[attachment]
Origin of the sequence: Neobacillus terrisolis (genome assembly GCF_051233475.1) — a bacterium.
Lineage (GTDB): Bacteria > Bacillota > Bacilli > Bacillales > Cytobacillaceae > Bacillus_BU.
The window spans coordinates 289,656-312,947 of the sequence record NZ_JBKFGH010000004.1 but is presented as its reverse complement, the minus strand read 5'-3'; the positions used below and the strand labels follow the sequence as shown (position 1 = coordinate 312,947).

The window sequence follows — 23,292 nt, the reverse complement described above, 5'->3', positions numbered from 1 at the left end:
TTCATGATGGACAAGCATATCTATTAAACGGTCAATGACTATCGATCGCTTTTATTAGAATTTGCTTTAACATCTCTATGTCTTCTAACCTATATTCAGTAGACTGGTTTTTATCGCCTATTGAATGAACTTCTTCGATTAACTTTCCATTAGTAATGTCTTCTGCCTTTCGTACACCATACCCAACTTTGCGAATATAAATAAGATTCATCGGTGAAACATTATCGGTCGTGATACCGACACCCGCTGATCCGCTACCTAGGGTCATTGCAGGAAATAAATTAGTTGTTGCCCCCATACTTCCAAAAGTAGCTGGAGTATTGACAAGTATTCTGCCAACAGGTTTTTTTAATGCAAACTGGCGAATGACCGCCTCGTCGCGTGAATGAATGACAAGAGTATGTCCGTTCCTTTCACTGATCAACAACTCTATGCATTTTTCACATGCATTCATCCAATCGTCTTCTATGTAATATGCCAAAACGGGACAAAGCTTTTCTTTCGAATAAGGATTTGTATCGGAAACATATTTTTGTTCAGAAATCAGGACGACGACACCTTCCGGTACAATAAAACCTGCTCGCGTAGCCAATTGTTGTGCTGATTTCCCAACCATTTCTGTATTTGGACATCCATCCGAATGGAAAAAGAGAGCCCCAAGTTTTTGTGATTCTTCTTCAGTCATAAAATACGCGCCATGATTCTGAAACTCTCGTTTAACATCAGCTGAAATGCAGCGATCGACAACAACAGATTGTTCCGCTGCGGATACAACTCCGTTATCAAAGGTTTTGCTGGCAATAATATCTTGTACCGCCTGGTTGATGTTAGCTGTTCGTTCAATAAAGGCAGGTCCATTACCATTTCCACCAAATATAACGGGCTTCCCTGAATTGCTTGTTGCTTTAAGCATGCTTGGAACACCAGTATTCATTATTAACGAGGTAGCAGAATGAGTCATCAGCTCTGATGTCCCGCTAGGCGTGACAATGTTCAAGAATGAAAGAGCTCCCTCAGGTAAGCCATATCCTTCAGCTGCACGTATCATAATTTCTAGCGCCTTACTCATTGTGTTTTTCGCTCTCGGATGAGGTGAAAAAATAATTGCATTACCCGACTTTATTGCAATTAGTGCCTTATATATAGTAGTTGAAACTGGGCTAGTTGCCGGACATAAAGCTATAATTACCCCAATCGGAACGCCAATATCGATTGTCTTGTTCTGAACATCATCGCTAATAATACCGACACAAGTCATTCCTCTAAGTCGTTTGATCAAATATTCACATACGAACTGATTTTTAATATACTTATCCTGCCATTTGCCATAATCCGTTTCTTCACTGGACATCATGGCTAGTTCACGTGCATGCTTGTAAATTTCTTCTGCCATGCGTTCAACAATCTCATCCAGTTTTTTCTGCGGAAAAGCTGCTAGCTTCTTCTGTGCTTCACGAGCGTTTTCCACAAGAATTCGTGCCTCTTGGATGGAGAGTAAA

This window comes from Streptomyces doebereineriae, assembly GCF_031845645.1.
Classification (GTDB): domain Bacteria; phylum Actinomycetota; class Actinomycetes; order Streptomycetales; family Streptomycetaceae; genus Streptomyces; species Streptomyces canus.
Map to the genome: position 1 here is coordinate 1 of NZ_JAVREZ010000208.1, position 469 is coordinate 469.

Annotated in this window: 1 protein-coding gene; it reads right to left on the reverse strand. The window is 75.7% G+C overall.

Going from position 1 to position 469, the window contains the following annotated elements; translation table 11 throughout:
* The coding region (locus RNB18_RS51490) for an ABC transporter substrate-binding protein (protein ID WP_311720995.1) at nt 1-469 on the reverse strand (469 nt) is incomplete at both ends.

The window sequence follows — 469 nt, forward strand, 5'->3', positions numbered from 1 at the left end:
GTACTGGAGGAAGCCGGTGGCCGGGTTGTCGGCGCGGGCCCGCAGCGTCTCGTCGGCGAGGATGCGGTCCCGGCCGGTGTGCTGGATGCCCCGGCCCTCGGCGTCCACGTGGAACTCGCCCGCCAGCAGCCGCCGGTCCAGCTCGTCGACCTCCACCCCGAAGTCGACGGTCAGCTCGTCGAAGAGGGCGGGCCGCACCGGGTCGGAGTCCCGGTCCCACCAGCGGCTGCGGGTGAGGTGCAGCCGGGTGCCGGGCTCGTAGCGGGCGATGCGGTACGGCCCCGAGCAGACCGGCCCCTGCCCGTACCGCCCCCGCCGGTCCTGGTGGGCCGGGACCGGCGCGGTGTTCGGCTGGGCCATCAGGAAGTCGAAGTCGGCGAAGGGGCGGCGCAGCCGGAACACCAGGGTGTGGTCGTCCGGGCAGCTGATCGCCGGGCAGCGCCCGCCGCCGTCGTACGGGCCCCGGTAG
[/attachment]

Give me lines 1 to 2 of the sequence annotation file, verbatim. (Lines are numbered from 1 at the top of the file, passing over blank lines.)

Origin of the sequence: Neobacillus terrisolis (genome assembly GCF_051233475.1) — a bacterium.
Lineage (GTDB): Bacteria > Bacillota > Bacilli > Bacillales > Cytobacillaceae > Bacillus_BU.